Principles of Fundraising, IMHO (Part 2)

Last week, I started my list of 11 principles of fundraising. These are from the final lecture I give to students when I teach a class in fundraising — the very least I hope they remember as they enter the nonprofit workforce. Each principle is something I learned (sometimes the hard way) from three decades of trial and error, and reading or listening to the advice of people more experienced than I was.

For those of you hoping for a cheat sheet before the big exam (just kidding!), here are the first 4:

  • Principle 1: You are NOT the target audience. So figure out who is.
  • Principle 2: You have to spend money to raise money.
  • Principle 3: You have to ask to receive.
  • Principle 4: Use multiple fundraising tools for balance.

Being a person who likes precision, I am still trying to come up with a 12th principle before next week (feel free to offer suggestions in the comment box below), but meanwhile, here are the next four.

Principle 5: Good programs need good fundraising. Good fundraising needs good programs.
Your nonprofit is going to have a hard time fulfilling your mission — no matter what that is — without funding. Money makes things happen, and enough money means programs can grow and do even more good.

But it’s very hard to raise money when you have mediocre (or worse) programs. Without success stories to point to and impact to demonstrate, you’re asking people to invest in a dream. And while that may work for a while, eventually donors expect to see some return on their investment — lives changed, trees planted, schools improving or whatever it is your mission promises to deliver.

It’s hard to separate programs and fundraising; each one grows stronger when the other one succeeds.

Principle 6: Don’t mix your messages. When asking for a gift, leave it at that.
Let’s face it — most of us will take the easiest alternative offered. Sign a petition or give a gift? Glad to sign. Send in a gift or pray? You’ll get lots of prayer. Consider a charitable gift annuity or make a donation? You’ll have plenty of donors considering (for about 30 seconds).

This is not to say that you don’t do all of the above (see Principle 7). But it’s never an either/or — it’s a “do both.” For example, “Once you’ve signed your petition, please return it with your most generous gift to help us …” “And as you send your gift of $35, $50 or even more if you can, please pray for the children who will receive food because of your generosity …”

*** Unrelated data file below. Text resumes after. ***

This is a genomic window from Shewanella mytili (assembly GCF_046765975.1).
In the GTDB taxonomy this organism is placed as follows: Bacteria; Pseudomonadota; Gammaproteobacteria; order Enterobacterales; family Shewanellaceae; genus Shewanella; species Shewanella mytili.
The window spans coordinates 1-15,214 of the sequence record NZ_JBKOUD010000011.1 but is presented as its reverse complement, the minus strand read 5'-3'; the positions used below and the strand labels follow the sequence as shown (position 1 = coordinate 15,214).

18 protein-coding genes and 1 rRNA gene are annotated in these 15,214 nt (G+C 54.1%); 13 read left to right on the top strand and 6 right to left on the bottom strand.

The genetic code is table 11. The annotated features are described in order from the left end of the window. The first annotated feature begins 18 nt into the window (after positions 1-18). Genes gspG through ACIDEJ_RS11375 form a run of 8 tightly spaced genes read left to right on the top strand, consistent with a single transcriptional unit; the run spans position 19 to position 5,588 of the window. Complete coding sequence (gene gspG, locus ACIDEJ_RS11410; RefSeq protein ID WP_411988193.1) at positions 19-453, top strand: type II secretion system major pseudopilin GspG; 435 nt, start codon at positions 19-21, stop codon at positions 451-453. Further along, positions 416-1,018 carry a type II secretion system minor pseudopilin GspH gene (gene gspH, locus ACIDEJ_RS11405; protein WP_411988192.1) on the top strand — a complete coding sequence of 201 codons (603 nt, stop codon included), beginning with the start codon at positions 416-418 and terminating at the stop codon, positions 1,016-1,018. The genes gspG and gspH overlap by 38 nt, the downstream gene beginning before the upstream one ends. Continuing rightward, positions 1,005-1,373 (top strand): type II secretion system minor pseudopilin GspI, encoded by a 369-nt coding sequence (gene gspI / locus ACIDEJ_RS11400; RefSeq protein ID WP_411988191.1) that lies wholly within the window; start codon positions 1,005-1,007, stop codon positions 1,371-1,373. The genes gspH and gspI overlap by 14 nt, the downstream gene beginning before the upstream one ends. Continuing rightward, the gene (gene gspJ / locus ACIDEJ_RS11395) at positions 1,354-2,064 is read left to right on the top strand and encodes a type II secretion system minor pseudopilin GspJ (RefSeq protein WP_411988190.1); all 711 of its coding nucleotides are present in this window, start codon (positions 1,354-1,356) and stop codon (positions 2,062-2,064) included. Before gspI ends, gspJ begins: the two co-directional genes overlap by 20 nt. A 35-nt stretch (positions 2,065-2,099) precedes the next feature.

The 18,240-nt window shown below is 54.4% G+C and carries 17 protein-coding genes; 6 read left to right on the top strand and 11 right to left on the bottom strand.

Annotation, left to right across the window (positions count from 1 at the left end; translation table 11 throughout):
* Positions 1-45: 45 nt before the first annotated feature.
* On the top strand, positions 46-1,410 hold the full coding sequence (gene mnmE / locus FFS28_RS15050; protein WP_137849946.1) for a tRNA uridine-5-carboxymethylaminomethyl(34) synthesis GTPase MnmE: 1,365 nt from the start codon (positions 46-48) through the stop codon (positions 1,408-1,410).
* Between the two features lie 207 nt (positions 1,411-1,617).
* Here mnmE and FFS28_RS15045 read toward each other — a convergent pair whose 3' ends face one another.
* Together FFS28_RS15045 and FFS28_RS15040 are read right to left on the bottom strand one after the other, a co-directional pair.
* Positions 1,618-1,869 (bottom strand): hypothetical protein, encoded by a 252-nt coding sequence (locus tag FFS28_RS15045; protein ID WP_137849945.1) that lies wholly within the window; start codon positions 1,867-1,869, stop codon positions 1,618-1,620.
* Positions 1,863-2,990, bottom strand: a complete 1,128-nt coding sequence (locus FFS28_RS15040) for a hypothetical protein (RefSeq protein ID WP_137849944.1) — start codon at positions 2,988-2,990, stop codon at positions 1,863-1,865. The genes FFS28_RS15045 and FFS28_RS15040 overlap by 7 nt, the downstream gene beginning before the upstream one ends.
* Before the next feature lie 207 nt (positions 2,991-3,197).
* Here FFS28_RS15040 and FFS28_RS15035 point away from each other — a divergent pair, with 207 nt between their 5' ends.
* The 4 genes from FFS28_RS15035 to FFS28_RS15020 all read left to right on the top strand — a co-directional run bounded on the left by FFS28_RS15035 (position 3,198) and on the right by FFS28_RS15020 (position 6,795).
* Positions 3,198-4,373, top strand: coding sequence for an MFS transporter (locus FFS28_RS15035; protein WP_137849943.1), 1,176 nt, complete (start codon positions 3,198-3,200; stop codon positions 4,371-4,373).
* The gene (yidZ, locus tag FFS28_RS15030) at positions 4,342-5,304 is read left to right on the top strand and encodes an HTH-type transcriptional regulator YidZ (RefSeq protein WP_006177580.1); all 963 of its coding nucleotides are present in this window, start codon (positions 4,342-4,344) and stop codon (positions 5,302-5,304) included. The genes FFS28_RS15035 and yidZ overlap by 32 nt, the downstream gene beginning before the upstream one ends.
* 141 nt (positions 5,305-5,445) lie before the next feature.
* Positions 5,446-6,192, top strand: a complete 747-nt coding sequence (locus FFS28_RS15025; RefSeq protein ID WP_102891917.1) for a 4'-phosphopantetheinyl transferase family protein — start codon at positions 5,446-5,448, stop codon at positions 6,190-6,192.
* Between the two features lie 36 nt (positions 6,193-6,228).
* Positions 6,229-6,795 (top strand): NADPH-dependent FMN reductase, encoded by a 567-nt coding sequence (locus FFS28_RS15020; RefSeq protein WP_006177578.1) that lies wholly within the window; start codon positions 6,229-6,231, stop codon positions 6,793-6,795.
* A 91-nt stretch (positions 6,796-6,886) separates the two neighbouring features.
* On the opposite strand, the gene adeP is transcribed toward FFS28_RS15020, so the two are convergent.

Principle 7: Ask your donors for three things throughout the year: A gift. Referrals. A bequest.
Donors are a wonderful source of financial support (of course), but they also have family and friends who may also be interested in supporting your cause. Invite your donors to provide referral names, and tell them how you will treat the names they send. But don’t do this in your direct mail. Instead, include a request for referrals in other mail such as receipts, newsletters, etc., or in e-mails or on your website.

Added to this, have a plan for asking donors to remember your organization in their wills. Again, newsletters are a great place to do this, as are annual reports, event programs, and other online and offline communications.Giving USA estimated that 95 percent of all planned gifts are bequests. And a 2010 article by Tony Martignetti forGuideStar included this timeless reminder: “If you have resources to promote only one planned gift, make it bequests. They are the bedrock of every program and it is perfectly respectable to stop digging when you hit bedrock.”

Principle 8: A nonprofit is not a business. But if you don’t run it like a business, you will go out of business.
Yes, nonprofits are about doing good, championing causes, changing the world. But like any business, they require people, record-keeping, decision-making and planning. Every nonprofit organization needs to remember that regardless of its great cause, sloppy bookkeeping, ineffective staff, and an inability to make good choices and establish wise strategies will lead to failure.

It may not happen today, and it may not be a huge scandal that brings the IRS to your doorstep. But sloppy management eventually will drive away high-quality, productive employees, wise donors and effective board members.

Next week, I’ll finish off my list of principles of fundraising. And who knows, maybe that elusive 12th one will turn up.

Originally published in NonProfit Pro.

Author: PJBarden

With a professional career in strategic fundraising that spans more than 35 years, Pamela brings a wealth of experience and knowledge to working with nonprofit organizations. She specializes in writing fundraising copy, grant proposals, P.R. materials, instructional articles and blog entries, as well as developing and executing fundraising strategy for her clients. Pamela is a Certified Fundraising Executive (CFRE); an instructor for UCLA Extension School’s Fundraising Certification Program and the University of La Verne, College of Business and Public Management; a frequent webinar speaker; and author of two online courses for UCLA Extension. Pamela earned a Doctorate of Business Administration in 2015; her doctoral project (dissertation) was entitled “Nonprofit Organizations’ Awareness of and Preparation for Legislation, Regulation, and Increasing Scrutiny.” She is a past winner of a Gold Award for Fundraising Excellence and an ECHO Award from DMA; recipient of a Distinguished Instructors Award from UCLA Extension; a weekly columnist for NonprofitPRO (formerly Fundraising Success); and a monthly contributor to Blackbaud’s blog, npEngage.

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